Contemporary Examples
Historical Examples
  • Fuller mentions that the name of Villers was spelt fourteen different ways in the deeds of that family.

  • Next day I received her reply, every word of which spelt despair.

    The Memoires of Casanova, Complete Jacques Casanova de Seingalt
  • That's where Emmeline Camp lives that was a Jones an' spelt out o' my spellin'-book!

    Four Girls and a Compact Annie Hamilton Donnell
  • It is spelt by us with a y in the first syllable, as it was spelt with the corresponding in the Greek.

    English Past and Present Richard Chevenix Trench
  • When spelt paleis, it must not be confused with paleis, a palace.

  • And you have spelt 'his' with a capital 'H'—when you know my dislike of that practice!

    Brother Copas Sir Arthur Thomas Quiller-Couch
  • What one man has spelt out from it may remain incomprehensible to another.

    Stained Glass Tours in France Charles Hitchcock Sherrill
  • She pronounced it just as it was spelt, and her father said that ought to be the rule with every language.

    A Jolly Fellowship Frank R. Stockton
  • It was much better she should have her friends, and he his—spelt wrong: ei instead of ie.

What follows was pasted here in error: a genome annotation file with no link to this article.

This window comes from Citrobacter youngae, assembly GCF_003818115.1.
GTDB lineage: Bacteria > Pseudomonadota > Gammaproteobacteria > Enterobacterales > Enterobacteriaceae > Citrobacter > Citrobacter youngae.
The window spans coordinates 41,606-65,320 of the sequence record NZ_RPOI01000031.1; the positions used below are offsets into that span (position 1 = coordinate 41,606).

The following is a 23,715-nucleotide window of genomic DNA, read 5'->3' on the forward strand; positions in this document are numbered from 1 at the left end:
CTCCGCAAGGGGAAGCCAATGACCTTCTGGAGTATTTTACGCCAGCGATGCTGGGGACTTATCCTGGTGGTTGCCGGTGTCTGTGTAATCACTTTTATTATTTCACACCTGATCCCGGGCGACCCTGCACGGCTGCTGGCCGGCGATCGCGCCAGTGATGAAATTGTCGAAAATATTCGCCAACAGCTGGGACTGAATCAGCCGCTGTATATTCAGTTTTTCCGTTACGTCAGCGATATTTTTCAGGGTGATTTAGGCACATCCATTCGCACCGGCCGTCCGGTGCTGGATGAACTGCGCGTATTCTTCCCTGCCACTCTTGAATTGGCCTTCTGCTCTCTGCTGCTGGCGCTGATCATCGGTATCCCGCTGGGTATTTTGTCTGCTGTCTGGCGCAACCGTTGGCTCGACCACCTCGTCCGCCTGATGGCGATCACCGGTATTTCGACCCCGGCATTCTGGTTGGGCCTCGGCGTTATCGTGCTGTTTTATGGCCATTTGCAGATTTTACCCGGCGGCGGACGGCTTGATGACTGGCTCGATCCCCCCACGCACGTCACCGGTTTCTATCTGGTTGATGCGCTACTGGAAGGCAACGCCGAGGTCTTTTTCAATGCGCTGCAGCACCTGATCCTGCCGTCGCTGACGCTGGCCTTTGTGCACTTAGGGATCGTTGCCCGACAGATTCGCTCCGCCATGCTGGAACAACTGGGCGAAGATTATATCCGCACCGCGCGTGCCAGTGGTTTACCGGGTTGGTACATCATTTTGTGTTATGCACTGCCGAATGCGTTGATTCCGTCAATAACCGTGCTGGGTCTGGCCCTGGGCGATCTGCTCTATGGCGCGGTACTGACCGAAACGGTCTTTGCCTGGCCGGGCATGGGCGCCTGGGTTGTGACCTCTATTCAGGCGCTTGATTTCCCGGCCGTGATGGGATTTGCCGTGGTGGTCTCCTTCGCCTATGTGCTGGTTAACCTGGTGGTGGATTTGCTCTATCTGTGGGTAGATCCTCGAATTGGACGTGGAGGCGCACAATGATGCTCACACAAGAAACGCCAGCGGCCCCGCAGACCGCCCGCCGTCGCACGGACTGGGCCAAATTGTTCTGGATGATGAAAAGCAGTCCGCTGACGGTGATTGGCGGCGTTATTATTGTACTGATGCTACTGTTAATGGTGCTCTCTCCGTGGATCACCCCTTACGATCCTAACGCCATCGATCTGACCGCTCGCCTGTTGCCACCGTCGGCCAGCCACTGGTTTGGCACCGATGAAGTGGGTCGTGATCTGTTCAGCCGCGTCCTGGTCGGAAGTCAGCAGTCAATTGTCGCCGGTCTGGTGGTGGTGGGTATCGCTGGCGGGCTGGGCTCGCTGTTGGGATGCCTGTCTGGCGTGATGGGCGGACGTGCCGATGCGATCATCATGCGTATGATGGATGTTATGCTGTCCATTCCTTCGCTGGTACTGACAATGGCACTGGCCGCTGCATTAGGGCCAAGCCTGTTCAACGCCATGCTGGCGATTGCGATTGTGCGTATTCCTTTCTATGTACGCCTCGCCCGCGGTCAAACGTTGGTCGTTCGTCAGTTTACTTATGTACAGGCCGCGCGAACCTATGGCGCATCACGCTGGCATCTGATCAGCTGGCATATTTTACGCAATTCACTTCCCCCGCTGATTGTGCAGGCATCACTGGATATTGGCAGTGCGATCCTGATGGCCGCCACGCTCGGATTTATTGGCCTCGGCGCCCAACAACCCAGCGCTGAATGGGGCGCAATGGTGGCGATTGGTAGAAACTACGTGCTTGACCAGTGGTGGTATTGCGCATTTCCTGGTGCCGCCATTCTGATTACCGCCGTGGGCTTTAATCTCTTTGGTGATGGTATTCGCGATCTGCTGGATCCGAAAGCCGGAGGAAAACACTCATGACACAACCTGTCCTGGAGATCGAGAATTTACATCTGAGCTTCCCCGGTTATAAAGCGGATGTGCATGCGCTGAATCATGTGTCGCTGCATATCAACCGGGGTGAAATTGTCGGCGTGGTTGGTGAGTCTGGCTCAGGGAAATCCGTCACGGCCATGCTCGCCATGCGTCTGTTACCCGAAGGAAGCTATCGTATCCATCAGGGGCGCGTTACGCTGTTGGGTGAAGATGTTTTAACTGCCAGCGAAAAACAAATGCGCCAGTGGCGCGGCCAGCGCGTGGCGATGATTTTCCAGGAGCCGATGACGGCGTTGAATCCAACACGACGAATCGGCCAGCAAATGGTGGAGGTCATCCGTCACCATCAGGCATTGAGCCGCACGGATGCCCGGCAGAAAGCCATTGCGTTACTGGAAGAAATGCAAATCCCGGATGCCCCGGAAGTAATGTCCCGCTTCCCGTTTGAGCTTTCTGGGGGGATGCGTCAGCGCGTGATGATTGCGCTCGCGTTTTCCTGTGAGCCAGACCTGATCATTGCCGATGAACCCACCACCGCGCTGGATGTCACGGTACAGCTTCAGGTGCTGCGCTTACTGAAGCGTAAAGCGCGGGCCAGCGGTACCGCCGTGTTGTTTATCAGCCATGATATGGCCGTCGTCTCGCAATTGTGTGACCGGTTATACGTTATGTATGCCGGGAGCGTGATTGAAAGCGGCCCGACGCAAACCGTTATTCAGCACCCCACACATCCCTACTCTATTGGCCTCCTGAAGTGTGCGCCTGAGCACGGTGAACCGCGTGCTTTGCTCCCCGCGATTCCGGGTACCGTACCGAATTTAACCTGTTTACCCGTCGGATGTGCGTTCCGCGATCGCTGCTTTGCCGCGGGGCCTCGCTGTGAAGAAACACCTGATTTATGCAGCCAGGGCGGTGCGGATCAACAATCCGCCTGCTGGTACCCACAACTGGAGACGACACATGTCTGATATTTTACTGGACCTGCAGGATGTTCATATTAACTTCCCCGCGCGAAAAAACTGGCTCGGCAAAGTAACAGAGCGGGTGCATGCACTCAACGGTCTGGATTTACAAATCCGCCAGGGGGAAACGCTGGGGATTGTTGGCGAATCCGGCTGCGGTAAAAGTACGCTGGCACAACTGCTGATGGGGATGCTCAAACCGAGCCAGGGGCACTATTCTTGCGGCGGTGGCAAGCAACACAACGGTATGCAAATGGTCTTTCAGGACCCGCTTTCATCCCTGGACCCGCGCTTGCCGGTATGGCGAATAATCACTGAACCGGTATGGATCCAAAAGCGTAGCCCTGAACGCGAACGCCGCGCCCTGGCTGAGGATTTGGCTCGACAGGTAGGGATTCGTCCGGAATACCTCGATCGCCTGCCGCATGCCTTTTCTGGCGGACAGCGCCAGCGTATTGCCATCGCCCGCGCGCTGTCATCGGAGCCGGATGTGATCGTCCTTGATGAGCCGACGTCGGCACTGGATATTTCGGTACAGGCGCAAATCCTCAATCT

It Never Can Happen Again William De Morgan
British Dictionary definitions for spelt

spelt1

/spɛlt/
verb
1.
a past tense and past participle of spell1

spelt2

/spɛlt/
noun
1.
a species of wheat, Triticum spelta, that was formerly much cultivated and was used to develop present-day cultivated wheats
Word Origin
Old English; related to Old Saxon spelta, Old High German spelza

spell1

/spɛl/
verb spells, spelling, spelt, spelled
1.
to write or name in correct order the letters that comprise the conventionally accepted form of (a word or part of a word)
2.
(transitive) (of letters) to go to make up the conventionally established form of (a word) when arranged correctly: d-o-g spells dog
3.
(transitive) to indicate or signify: such actions spell disaster for our cause
See also spell out
Derived Forms
spellable, adjective
Word Origin
C13: from Old French espeller, of Germanic origin; related to Old Norse spialla to talk, Middle High German spellen

spell2

/spɛl/
noun
1.
a verbal formula considered as having magical force
2.
any influence that can control the mind or character; fascination
3.
a state induced by or as if by the pronouncing of a spell; trance: to break the spell
4.
under a spell, held in or as if in a spell
verb
5.
(transitive) (rare) to place under a spell
Word Origin
Old English spell speech; related to Old Norse spjall tale, Gothic spill, Old High German spel

spell3

/spɛl/
noun
1.
an indeterminate, usually short, period of time: a spell of cold weather
2.
a period or tour of duty after which one person or group relieves another
3.
(Scot & Austral, NZ) a period or interval of rest
verb
4.
(transitive) to take over from (a person) for an interval of time; relieve temporarily
5.
(NZ) spell a paddock, to give a field a rest period by letting it lie fallow